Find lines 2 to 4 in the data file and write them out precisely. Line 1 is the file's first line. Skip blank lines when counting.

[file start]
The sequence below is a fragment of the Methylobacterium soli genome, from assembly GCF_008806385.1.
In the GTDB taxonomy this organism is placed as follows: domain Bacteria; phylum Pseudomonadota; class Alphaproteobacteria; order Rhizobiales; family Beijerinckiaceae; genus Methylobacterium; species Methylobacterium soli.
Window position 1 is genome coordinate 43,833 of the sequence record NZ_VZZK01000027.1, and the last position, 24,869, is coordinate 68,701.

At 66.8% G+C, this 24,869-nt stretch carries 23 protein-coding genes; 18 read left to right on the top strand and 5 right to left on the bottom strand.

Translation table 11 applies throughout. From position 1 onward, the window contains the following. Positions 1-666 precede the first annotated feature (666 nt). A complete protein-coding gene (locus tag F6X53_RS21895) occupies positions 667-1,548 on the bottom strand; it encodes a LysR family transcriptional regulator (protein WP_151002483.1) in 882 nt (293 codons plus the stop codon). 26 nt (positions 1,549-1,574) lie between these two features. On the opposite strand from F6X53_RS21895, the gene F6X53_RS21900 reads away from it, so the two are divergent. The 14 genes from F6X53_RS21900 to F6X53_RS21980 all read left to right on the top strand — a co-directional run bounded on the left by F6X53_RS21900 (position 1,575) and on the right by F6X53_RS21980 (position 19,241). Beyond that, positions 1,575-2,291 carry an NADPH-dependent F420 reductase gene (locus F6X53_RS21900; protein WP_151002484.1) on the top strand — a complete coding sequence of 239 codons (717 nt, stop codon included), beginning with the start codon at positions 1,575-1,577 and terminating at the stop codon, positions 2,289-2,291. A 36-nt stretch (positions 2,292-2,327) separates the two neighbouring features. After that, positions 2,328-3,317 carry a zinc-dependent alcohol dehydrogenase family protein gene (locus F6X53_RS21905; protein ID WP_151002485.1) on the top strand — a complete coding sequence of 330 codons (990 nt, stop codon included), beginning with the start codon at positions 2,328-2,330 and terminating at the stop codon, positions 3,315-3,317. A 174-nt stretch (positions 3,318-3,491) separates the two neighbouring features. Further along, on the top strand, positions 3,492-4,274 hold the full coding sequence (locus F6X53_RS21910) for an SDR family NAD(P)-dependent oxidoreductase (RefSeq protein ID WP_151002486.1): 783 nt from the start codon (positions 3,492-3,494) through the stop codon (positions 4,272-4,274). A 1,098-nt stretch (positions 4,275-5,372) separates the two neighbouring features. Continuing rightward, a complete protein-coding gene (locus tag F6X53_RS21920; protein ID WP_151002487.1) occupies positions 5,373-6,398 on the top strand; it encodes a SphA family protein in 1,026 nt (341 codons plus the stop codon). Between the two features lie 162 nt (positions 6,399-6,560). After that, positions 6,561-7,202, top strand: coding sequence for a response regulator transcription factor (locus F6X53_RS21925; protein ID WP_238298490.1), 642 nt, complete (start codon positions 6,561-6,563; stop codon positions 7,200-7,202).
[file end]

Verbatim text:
In the GTDB taxonomy this organism is placed as follows: domain Bacteria; phylum Pseudomonadota; class Alphaproteobacteria; order Rhizobiales; family Beijerinckiaceae; genus Methylobacterium; species Methylobacterium soli.
Window position 1 is genome coordinate 43,833 of the sequence record NZ_VZZK01000027.1, and the last position, 24,869, is coordinate 68,701.

At 66.8% G+C, this 24,869-nt stretch carries 23 protein-coding genes; 18 read left to right on the top strand and 5 right to left on the bottom strand.